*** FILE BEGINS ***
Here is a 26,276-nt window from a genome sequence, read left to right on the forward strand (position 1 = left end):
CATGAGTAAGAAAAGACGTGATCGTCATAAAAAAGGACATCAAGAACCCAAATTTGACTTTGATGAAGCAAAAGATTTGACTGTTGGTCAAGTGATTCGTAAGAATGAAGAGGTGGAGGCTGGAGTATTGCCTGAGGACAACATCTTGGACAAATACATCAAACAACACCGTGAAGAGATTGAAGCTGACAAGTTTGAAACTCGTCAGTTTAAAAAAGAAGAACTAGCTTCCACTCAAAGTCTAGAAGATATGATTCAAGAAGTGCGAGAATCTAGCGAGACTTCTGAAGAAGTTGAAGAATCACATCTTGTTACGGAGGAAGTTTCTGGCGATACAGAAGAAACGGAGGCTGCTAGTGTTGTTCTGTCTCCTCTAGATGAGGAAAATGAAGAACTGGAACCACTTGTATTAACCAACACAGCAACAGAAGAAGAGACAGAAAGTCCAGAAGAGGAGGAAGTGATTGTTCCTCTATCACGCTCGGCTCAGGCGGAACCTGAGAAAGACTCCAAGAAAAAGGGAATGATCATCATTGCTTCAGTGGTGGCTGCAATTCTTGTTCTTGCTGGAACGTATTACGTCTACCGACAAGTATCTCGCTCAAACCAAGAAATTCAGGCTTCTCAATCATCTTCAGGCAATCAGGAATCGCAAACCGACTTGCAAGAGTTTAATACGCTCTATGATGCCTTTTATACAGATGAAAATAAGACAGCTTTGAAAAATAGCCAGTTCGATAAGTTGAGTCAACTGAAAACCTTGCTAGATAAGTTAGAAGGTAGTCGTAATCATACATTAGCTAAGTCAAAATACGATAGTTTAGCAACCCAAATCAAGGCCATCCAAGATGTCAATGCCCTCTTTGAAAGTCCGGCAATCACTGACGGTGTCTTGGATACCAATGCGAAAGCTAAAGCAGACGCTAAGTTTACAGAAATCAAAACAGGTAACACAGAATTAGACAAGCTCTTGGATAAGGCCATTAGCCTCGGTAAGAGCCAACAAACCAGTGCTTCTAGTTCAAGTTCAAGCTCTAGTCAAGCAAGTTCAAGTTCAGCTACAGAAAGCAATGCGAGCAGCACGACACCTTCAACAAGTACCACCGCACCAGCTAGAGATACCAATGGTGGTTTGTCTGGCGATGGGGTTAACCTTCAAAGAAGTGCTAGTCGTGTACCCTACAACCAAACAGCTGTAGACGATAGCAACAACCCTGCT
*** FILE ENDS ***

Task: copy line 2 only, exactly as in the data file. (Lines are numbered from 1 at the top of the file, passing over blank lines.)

CATGAGTAAGAAAAGACGTGATCGTCATAAAAAAGGACATCAAGAACCCAAATTTGACTTTGATGAAGCAAAAGATTTGACTGTTGGTCAAGTGATTCGTAAGAATGAAGAGGTGGAGGCTGGAGTATTGCCTGAGGACAACATCTTGGACAAATACATCAAACAACACCGTGAAGAGATTGAAGCTGACAAGTTTGAAACTCGTCAGTTTAAAAAAGAAGAACTAGCTTCCACTCAAAGTCTAGAAGATATGATTCAAGAAGTGCGAGAATCTAGCGAGACTTCTGAAGAAGTTGAAGAATCACATCTTGTTACGGAGGAAGTTTCTGGCGATACAGAAGAAACGGAGGCTGCTAGTGTTGTTCTGTCTCCTCTAGATGAGGAAAATGAAGAACTGGAACCACTTGTATTAACCAACACAGCAACAGAAGAAGAGACAGAAAGTCCAGAAGAGGAGGAAGTGATTGTTCCTCTATCACGCTCGGCTCAGGCGGAACCTGAGAAAGACTCCAAGAAAAAGGGAATGATCATCATTGCTTCAGTGGTGGCTGCAATTCTTGTTCTTGCTGGAACGTATTACGTCTACCGACAAGTATCTCGCTCAAACCAAGAAATTCAGGCTTCTCAATCATCTTCAGGCAATCAGGAATCGCAAACCGACTTGCAAGAGTTTAATACGCTCTATGATGCCTTTTATACAGATGAAAATAAGACAGCTTTGAAAAATAGCCAGTTCGATAAGTTGAGTCAACTGAAAACCTTGCTAGATAAGTTAGAAGGTAGTCGTAATCATACATTAGCTAAGTCAAAATACGATAGTTTAGCAACCCAAATCAAGGCCATCCAAGATGTCAATGCCCTCTTTGAAAGTCCGGCAATCACTGACGGTGTCTTGGATACCAATGCGAAAGCTAAAGCAGACGCTAAGTTTACAGAAATCAAAACAGGTAACACAGAATTAGACAAGCTCTTGGATAAGGCCATTAGCCTCGGTAAGAGCCAACAAACCAGTGCTTCTAGTTCAAGTTCAAGCTCTAGTCAAGCAAGTTCAAGTTCAGCTACAGAAAGCAATGCGAGCAGCACGACACCTTCAACAAGTACCACCGCACCAGCTAGAGATACCAATGGTGGTTTGTCTGGCGATGGGGTTAACCTTCAAAGAAGTGCTAGTCGTGTACCCTACAACCAAACAGCTGTAGACGATAGCAACAACCCTGCT